The book opens with an account of Mr. Cheney’s experiences during the terrorist attacks of Sept. 11, 2001, when he essentially commanded the government’s response from a bunker beneath the White House while Mr. Bush — who was away from Washington and hampered by communications breakdowns — played a peripheral role. (emphasis added)
Of course Bush was reduced to playing a peripheral role! As I said back in 2005 (I said it as early as 2002, but this is the earliest point in my blogging that I can locate this statement):
My conclusion that during 9-11, the President should have gotten himself to a command post, either at a base, to Air Force One or onto a ship is based on my Damage-Control experience.
There are two reasons for the President to get to a command post:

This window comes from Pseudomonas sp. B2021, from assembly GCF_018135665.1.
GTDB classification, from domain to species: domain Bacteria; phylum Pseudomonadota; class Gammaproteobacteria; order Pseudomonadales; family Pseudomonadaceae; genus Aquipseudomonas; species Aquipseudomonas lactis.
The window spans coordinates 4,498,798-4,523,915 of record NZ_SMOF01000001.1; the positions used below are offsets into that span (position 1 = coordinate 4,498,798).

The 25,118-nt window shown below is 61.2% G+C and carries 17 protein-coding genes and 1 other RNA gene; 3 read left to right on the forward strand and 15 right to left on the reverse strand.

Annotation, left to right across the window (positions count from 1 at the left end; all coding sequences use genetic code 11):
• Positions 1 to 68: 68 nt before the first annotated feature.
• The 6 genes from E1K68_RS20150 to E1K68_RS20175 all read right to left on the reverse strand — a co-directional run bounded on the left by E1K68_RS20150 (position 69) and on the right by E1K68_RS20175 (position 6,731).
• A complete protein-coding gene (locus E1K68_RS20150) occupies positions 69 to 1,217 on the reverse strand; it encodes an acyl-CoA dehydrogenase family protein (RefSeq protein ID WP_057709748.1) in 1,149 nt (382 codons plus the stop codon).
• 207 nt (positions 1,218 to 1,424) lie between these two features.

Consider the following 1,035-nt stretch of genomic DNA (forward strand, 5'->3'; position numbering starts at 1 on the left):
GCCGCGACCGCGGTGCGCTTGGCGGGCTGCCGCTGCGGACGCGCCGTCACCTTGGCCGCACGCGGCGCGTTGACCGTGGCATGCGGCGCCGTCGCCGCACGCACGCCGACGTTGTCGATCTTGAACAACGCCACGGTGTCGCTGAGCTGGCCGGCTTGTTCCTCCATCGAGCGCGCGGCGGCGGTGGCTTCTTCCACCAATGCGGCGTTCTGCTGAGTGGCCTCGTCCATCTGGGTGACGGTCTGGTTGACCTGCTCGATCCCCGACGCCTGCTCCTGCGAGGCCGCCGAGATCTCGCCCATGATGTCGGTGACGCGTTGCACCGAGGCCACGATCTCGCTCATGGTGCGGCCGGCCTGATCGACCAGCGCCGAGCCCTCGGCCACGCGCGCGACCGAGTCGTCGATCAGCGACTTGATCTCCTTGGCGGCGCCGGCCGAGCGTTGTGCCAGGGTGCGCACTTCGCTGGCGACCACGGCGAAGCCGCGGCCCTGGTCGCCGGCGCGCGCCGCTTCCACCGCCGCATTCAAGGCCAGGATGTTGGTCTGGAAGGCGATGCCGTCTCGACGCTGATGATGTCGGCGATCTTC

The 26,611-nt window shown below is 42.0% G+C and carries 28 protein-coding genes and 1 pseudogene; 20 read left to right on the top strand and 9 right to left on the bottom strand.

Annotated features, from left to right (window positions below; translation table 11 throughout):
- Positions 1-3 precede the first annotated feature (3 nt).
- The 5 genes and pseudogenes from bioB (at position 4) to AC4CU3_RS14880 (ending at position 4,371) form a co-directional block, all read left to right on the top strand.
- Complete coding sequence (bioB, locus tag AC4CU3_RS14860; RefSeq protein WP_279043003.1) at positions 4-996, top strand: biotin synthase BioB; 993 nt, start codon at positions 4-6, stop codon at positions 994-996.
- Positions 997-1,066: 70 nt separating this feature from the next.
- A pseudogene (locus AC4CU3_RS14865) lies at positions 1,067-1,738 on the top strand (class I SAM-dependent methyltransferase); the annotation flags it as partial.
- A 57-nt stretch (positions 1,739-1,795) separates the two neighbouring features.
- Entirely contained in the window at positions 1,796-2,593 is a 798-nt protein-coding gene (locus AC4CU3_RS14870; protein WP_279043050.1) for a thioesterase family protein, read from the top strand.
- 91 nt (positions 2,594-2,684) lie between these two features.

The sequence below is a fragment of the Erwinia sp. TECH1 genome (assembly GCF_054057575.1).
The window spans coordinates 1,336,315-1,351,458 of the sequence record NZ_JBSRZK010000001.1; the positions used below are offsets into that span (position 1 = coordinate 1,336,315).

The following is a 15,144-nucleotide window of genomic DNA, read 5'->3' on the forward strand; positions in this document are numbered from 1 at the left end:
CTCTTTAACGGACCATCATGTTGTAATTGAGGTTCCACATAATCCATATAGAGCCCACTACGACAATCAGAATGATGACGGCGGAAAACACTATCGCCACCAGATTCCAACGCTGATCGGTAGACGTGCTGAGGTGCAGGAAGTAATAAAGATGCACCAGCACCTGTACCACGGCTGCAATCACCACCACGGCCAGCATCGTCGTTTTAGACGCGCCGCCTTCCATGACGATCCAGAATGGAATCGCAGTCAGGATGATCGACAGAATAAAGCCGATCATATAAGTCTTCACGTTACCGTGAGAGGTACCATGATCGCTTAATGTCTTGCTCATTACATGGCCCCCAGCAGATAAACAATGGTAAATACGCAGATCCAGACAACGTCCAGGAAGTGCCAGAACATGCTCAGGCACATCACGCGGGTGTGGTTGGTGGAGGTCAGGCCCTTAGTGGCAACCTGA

- Safety. A ship or a plane can get underway or take off and can promptly be surrounded by escorts, i.e. other ships and planes. Military bases are normally placed in safe, defensible areas and the base command post is usually well inside the base, able to be surrounded by troops. Of course, there's a reason to want the President to be safe. Being safe is not an end in itself. The President is only one person and there are 250 million other people in the United States for us to worry about. Accordingly, we're concerned about:
- Communications. The other primary reason is so that the President can communicate with the Armed Services. Not just one-way communications. Both directions are needed. The President must be informed in real time as to what's going on and he should respond in real time so that the proper orders can be issued. An example would be during the September 11th attacks in 2001.
As I said, for Bush to fail to get himself to a command post on the morning of 9-11 constitutes what the UCMJ refers to as Dereliction of Duty. When the President fails to do his job, that's when unauthorized people get the chance to muck things up.